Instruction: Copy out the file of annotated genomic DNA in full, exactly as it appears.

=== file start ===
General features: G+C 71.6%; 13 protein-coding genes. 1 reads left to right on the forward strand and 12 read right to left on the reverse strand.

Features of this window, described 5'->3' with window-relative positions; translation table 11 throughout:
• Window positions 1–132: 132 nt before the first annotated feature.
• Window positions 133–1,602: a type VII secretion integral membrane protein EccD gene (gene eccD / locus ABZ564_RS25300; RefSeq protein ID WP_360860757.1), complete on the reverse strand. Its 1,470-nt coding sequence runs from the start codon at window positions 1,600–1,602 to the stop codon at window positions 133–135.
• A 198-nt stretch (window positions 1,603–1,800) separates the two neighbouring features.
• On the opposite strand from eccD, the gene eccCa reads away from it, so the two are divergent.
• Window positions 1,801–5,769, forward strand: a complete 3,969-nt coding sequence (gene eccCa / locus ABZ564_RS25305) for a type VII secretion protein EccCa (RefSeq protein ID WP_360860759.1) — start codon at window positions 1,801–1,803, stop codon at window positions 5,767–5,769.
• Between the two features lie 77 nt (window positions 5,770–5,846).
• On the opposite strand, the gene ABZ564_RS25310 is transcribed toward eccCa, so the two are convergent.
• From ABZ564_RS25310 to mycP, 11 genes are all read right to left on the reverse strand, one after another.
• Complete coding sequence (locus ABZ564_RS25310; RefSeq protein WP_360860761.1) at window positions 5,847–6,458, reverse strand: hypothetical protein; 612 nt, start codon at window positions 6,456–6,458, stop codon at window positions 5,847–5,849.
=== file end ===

General features: G+C 71.6%; 13 protein-coding genes. 1 reads left to right on the forward strand and 12 read right to left on the reverse strand.

Features of this window, described 5'->3' with window-relative positions; translation table 11 throughout:
• Window positions 1–132: 132 nt before the first annotated feature.
• Window positions 133–1,602: a type VII secretion integral membrane protein EccD gene (gene eccD / locus ABZ564_RS25300; RefSeq protein ID WP_360860757.1), complete on the reverse strand. Its 1,470-nt coding sequence runs from the start codon at window positions 1,600–1,602 to the stop codon at window positions 133–135.
• A 198-nt stretch (window positions 1,603–1,800) separates the two neighbouring features.
• On the opposite strand from eccD, the gene eccCa reads away from it, so the two are divergent.
• Window positions 1,801–5,769, forward strand: a complete 3,969-nt coding sequence (gene eccCa / locus ABZ564_RS25305) for a type VII secretion protein EccCa (RefSeq protein ID WP_360860759.1) — start codon at window positions 1,801–1,803, stop codon at window positions 5,767–5,769.
• Between the two features lie 77 nt (window positions 5,770–5,846).
• On the opposite strand, the gene ABZ564_RS25310 is transcribed toward eccCa, so the two are convergent.
• From ABZ564_RS25310 to mycP, 11 genes are all read right to left on the reverse strand, one after another.
• Complete coding sequence (locus ABZ564_RS25310; RefSeq protein WP_360860761.1) at window positions 5,847–6,458, reverse strand: hypothetical protein; 612 nt, start codon at window positions 6,456–6,458, stop codon at window positions 5,847–5,849.